Clive James and songwriting 2

As a response to Clive James and songwriting another Midnight Voice suscriber,  Richard Bleksley, writes: 

My assumption that popular music could be dragged towards literature was fundamentally wrong-headed. It was a sure-fire formula for creating unpopular music.
 
I don’t think Clive needs to be too hard on himself. In retrospect he may be right, but you need to look at it in the context of the times in which the idea was conceived, the late sixties and early seventies. I was student-age then (if not actually a student), just the right age to appreciate what was going on, and I remember the period with considerable affection. Music has never seemed quite so exciting since.
 
For this was the time before the word “progressive” acquired its connotations of derision and parody, when you could apply the word to rock music and mean it. There was a vast ferment of new ideas, an explosion of creative energy. Boundaries were being pushed back in all directions, and almost anything seemed possible. Lyric writing had not long previously undergone a revolution (usually credited to the influence of Bob Dylan, and who am I to argue?), and in that time of experimentation and innovation who was to say it couldn’t be taken another step or two further? At least it must have seemed worth trying.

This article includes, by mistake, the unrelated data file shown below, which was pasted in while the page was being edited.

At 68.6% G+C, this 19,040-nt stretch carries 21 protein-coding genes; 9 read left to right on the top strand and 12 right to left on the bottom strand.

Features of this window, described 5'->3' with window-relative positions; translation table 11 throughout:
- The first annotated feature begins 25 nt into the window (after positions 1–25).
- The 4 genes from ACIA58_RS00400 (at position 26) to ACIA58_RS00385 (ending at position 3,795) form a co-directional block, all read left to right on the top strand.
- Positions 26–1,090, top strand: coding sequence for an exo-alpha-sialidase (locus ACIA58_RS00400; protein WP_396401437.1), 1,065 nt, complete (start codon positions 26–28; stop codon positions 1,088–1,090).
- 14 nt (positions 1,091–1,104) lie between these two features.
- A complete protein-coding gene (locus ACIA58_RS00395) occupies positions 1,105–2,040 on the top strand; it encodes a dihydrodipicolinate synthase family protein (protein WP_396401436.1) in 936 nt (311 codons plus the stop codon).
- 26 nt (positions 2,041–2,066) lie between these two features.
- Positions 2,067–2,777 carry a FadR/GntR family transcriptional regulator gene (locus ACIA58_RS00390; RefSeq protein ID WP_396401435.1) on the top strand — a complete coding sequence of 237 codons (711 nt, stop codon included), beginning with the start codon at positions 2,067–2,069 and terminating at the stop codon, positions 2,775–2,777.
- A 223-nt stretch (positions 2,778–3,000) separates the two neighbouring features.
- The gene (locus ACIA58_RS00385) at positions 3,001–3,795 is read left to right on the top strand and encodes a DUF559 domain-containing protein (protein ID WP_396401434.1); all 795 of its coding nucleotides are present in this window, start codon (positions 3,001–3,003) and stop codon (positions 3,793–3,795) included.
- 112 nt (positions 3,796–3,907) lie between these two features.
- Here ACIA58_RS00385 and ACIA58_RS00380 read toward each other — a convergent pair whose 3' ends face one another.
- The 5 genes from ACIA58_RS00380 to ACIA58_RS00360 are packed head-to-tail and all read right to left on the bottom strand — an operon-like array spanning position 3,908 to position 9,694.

Yes, a lot of the ideas of those times turned out to be blind alleys, and yes, perhaps Clive’s was one of them, but at least it’s left a wonderful collection of songs for us to treasure, and that have enriched our lives.  

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